Typical Hyundai derrière, and the most boring part of the Eon's design. Large rear bumper looks ungainly:

Parked side by side, the Alto looks 20 years too old:

Notice the sharp, upward curve of the shoulder line as it meets the C Pillar:

Large wraparound headlamps define the front:

A closer look at the triangular fog lamps:

Hexagonal grille is now a standard part of the fluidic design theme:

Beefed up front wheel arches. The rear arches also receive a similar treatment:

155/70 R13 tyres on regular steel wheels. Nice wheel-cap design, can pass off as alloy wheels to the casual observer:

Skinny tyres. Lesser variants get even thinner 145/80 R12 rubber. In the interest of safety, please upgrade to 165 / 175 width tyres straight from the showroom:

Tail-lamp design is clearly influenced by the Verna hatchback:

Rear spoiler is standard across all variants:

Old flap-style door handles. Separate keyhole looks pathetic...should have been integrated onto the handle itself:

Stubby roof antenna of the Magna & Sportz variants:

Exhaust pipe is tucked under the rear bumper, and is nearly hidden out of view:

Wing mirrors do the job and wear a body-coloured outer skin. Even the inside rear view mirror is sufficiently wide:

Last edited by GTO : 26th October 2011 at 13:58.
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Old 24th October 2011, 17:15   #3
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Default Re: Hyundai Eon : Test Drive & Review

The quality & overall feel of the Eon's interiors will be a huge selling point in the entry-level segment. Simply put, this car's interiors not only blow the competition away, but they also match some hatchbacks from a segment above in terms of feel, fit & finish. The bare basic Maruti Alto & Chevrolet Spark can't hold a candle to the Eon in this area. With the i10, i20 & Verna, Hyundai held the best-in-class interior card, and that reputation is carried forward by its new, budget hatchback. Even the A & B pillar areas get beige trim for that feel good factor. The gear stalk isn't exposed either, and is treated with a well-fitted wrap. The semi-fabric seats feel better than what you usually get at this price point. I found the dual-tone interior colour combo to be similar to my Civic, with black & beige in equal measure, and a lot of silver accents thrown in. Other manufacturers should learn from Hyundai on giving quality interiors at a low price.

Despite the car's taller stance, the low seats ensure that ingress & egress aren't as easy as in other tallboys. You "sit down" onto the seats, while getting out of the rear seats is a task in itself as your leg will hit against the B-Pillar. The gap between the rear seat base & B Pillar is simply too small.

The dashboard is set on the lower side and thus, even those of a medium-height won't have any visibility issues in driving this car. Frontal & lateral views are superb. The 4-spoke steering wheel is thick enough to hold, albeit a size larger than you would expect in a small car. The steering also gets tilt adjustment, which is a first in this class of cars. The thin front seats offer adequate support for the in-city commutes (not for long distance though), and are far better than the rudimentary ones of the Alto. The soft, integrated neck restraints work well and are also positioned in such a way that you could rest your head on them, from time to time. The front seats have a super-long fore & aft adjustment range. 6+ footers won't have a problem driving the Eon. And with the seat pushed all the way back, a tall front passenger should be able to stretch his legs in comfort. Headroom is sufficient at the front, but if the driver & co-passenger are hefty, they will frequently brush their elbows against each other. Remember, this is a narrow car. There are no ergonomic blunders, and the logical layout of all controls is very Japanese in nature...practical and just where you expect them to be. The instrument console is easy to read, whether day or night. But sadly, even the top variant doesn't get an rpm meter. You will have to make do with an odometer & two trip-meters. On the flip side, Hyundai has equipped the Eon with a "gearshift indicator" that recommends - in real time - the gear you should be driving in. It's obviously tuned for fuel economy and should keep most newbie drivers happy. I like how the fuel & temperature gauges get progressive lights instead of needles. I only wish that the footwell was not so narrow. The pedals are placed fairly close to each other. No dead pedal is provided, yet there is some space to the left where you can rest your foot over long drives. The interior rear view mirror is wide & keeps the driver sufficiently notified of all the traffic action behind. The wing mirrors are perfectly sized too, and can be manually adjusted from inside the car.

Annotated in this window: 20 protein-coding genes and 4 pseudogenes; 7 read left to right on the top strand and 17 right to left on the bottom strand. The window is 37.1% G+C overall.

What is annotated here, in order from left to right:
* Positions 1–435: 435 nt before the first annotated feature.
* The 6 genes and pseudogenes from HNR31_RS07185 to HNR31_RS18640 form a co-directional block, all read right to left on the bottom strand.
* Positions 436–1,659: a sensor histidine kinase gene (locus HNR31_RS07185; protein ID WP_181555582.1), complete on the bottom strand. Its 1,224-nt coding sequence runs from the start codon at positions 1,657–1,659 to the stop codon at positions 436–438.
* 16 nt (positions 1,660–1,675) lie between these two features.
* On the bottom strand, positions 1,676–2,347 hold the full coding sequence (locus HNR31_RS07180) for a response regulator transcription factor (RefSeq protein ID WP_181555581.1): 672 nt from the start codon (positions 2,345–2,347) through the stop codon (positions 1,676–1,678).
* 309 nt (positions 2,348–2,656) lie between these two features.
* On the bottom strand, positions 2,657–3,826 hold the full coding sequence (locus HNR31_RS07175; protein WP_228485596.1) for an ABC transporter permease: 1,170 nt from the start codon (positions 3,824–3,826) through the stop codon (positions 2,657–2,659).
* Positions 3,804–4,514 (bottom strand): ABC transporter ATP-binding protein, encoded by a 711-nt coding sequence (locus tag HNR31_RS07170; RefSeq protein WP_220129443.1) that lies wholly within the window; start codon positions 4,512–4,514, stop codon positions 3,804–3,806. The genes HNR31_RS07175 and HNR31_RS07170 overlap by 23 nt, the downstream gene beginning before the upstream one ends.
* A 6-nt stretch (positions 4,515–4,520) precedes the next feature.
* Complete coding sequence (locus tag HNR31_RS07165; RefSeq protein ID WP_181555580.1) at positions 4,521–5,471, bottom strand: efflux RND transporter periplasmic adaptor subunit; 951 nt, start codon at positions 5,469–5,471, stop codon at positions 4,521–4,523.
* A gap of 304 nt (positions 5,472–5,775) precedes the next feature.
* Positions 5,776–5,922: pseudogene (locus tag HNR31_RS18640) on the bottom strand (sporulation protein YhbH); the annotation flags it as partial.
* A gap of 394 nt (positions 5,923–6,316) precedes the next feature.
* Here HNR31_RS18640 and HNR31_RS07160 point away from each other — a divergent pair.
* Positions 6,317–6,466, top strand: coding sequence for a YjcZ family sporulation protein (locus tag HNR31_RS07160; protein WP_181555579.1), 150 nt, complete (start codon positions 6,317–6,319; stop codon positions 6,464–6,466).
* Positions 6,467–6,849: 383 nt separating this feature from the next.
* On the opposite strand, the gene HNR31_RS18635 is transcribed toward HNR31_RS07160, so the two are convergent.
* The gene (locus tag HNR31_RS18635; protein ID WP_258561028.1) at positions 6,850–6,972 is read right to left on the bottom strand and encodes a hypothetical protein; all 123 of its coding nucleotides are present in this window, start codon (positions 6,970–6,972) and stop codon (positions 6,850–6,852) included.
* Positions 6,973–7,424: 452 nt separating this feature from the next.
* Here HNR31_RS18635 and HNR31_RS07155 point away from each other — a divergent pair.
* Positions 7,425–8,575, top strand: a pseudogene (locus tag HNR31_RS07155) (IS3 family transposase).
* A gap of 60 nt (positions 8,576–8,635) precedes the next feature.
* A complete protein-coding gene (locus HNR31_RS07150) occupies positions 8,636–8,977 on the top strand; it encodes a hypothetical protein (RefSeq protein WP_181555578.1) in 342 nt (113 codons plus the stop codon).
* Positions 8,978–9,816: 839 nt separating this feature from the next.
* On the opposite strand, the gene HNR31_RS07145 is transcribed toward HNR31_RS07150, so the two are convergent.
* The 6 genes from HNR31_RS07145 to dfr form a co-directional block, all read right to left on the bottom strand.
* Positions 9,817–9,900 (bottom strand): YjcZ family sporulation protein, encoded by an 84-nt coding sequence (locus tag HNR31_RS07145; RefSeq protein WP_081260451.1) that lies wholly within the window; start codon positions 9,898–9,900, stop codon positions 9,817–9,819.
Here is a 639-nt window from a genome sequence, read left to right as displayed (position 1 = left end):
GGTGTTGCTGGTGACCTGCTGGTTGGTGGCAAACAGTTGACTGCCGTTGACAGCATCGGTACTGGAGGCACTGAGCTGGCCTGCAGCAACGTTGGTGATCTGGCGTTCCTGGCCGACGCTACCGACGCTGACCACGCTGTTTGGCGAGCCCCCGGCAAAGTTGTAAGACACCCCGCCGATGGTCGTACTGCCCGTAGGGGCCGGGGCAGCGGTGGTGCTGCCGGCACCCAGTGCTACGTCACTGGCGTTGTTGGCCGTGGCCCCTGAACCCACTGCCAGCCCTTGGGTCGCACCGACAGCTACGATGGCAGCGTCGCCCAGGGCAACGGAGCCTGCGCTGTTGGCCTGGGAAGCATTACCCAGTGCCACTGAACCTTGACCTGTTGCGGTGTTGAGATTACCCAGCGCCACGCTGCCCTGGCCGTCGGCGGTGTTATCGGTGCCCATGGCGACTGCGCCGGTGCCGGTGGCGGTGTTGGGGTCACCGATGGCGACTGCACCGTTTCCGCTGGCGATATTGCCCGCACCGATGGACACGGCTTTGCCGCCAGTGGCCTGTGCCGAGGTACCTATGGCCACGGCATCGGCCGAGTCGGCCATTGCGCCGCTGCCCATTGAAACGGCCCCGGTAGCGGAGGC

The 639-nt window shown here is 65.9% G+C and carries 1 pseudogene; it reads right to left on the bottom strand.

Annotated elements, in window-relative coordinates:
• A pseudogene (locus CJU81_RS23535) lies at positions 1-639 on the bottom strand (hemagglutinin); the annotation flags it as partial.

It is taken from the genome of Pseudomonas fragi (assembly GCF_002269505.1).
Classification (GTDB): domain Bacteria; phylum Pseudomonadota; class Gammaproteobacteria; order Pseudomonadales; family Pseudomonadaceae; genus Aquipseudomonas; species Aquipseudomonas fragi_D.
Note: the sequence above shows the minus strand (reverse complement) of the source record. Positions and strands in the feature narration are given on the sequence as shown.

Things aren't as bright for rear passengers. Available space is a tad more than the Alto, yet that's not saying too much. The Eon is a compact hatchback at the end of the day. Two passengers is the maximum that the rear bench can accommodate. And if you sit behind a tall front passenger, things will get terribly cramped. The rear seat itself offers decent support and has a very long seat base. The recessed door pads release that much more room for your legs. The seatback isn’t too upright and at 5.10”, my head had over 2” of clearance from the roof. However, the rear neck restraints are placed too low & will be useful only to short passengers. The door armrests work well for resting your arms on. Plus, the rear seat is placed higher than the front. This has two advantages; better frontward visibility (less claustrophobia) and more room for your feet. The windows, however, are small due to the swooping shoulder line and do limit the amount of light coming in from the sides. The occasional 5th occupant won't feel too welcome. The floor hump greatly limits foot room, and the Eon's narrow width won't leave much shoulder space either. This car is a four seater at best.